Ball Aerospace and Aerojet Rocketdyne Complete Thruster Test for "Green" Spacecraft Fuel

   Ball Aerospace and Aerojet Rocketdyne Complete Thruster Test for "Green"
                               Spacecraft Fuel

Green Propellant Infusion Mission high-performance propellant on track for
flight development

PR Newswire

BOULDER, Colo., July 9, 2013

BOULDER, Colo., July 9, 2013 /PRNewswire/ --Ball Aerospace and Aerojet
Rocketdyne have met the first milestone in demonstrating a more
environmentally friendly spacecraft fuel by completing an end-to-end checkout
of the 22 Newton thruster required for NASA's Green Propellant Infusion
Mission (GPIM).



Ball is leading an industry and government team that will develop and fly the
GPIM to demonstrate a high-performance, non-toxic fuel alternative to
conventional hydrazine. This will bridge the gap between characterizing the
functionality of an integrated propulsion system, and the technology
development needed for eventual use of green propellant in space.

The milestone is significant because the 22 Newton thruster will fire
simultaneously along with four smaller 1N thrusters to initiate orbit
inclination changes and altitude changes. It is also critical for GPIM's
eventual de-orbit upon mission completion.

"The successful first firing of the thruster proves we have the right
technology for the mission and are on track for flight development," said
Civil Space and Technologies Vice President and General Manager of Ball, Jim
Oschmann. "Ball and Aerojet Rocketdyne are demonstrating the innovation
needed to develop a fully domestic green propellant solution for the next
generation of space flight."

As the prime contractor and principal investigator, Ball collaborates with a
team of co-investigators from Aerojet Rocketdyne, NASA Glenn Research Center,
NASA Kennedy Space Center and the U.S. Air Force Research Laboratory at
Edwards Air Force Base, with additional mission support from the U.S. Air
Force Space and Missile Systems Center at Kirkland Air Force Base.

This is the first time the nation will use a spacecraft to test green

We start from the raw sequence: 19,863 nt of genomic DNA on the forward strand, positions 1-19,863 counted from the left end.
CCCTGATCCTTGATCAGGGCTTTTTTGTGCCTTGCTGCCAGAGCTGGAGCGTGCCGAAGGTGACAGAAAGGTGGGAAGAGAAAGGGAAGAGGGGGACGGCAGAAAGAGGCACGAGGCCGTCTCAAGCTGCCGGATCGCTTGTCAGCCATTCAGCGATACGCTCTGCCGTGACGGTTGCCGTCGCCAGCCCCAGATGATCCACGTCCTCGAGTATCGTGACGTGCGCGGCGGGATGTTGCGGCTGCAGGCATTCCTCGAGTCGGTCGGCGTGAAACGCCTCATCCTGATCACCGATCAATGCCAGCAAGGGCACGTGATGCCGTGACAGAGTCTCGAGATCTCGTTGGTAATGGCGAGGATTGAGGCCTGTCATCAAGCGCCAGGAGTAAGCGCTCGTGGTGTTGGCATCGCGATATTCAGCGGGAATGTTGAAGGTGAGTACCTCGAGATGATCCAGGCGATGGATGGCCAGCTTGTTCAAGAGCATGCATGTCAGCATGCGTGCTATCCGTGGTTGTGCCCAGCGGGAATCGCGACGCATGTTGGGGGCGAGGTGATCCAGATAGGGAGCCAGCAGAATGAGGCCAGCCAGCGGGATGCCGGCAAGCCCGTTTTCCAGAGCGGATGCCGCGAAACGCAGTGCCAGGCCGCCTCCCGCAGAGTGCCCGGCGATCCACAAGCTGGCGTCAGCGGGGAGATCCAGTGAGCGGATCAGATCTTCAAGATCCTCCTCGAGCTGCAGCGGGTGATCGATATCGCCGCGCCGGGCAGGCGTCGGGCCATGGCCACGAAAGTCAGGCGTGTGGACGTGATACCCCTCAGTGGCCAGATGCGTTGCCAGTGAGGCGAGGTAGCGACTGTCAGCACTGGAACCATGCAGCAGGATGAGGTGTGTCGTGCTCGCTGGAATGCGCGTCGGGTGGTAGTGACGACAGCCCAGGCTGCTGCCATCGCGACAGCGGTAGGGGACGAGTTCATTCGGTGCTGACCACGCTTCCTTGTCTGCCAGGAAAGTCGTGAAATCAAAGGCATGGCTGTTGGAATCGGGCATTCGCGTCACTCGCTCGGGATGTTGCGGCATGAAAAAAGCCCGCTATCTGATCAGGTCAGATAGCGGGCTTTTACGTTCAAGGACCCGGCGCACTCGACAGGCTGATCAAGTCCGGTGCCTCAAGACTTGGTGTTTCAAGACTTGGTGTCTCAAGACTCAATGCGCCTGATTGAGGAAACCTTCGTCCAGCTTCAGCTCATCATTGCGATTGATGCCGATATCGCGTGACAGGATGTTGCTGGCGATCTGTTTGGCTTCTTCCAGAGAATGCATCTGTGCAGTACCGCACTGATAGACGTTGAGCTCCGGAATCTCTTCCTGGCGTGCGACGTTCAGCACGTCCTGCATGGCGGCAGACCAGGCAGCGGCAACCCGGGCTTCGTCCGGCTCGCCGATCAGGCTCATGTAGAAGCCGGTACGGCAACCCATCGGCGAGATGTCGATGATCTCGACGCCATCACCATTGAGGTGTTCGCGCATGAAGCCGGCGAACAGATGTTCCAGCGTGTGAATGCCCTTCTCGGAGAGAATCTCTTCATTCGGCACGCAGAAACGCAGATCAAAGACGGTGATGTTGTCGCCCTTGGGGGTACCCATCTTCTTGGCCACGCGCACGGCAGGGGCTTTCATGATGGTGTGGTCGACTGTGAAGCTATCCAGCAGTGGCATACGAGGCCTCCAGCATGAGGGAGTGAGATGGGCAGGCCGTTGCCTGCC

propellant technology. The mission propellant, a Hydroxyl Ammonium Nitrate
(HAN) fuel/oxidizer blend, or AF-M315E, offers nearly 50 percent better
performance when compared to traditional hydrazine. Green fuel alternatives
also reduce environmental impact and operational hazards, improve launch
processing capabilities, increase payload capacity, enhance spacecraft
maneuverability and make longer duration missions possible.

"This thruster test is a crucial step toward infusing this green spacecraft
propulsion technology into a wide range of government and commercial
missions," said Roger Myers, Aerojet Rocketdyne executive director Electric
Propulsion and Integrated Systems. "Its applications are diverse and its
impact on performance will make green propellant a leading choice for future
space missions."

GPIM is a Technology Demonstration Mission under the leadership of NASA's
Space Technology Mission Directorate. The green propulsion system will fly
aboard a Ball Configurable Platform (BCP) 100 spacecraft bus.

Ball Aerospace & Technologies Corp. supports critical missions for national
agencies such as the Department of Defense, NASA, NOAA and other U.S.
government and commercial entities. The company develops and manufactures
spacecraft, advanced instruments and sensors, components, data exploitation
systems and RF solutions for strategic, tactical and scientific applications.
For more information, visit

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solutions for beverage, food and household products customers, as well as
aerospace and other technologies and services primarily for the U.S.
government. Ball Corporation and its subsidiaries employ 15,000 people
worldwide and reported 2012 sales of more than $8.7billion. For more
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SOURCE Ball Aerospace

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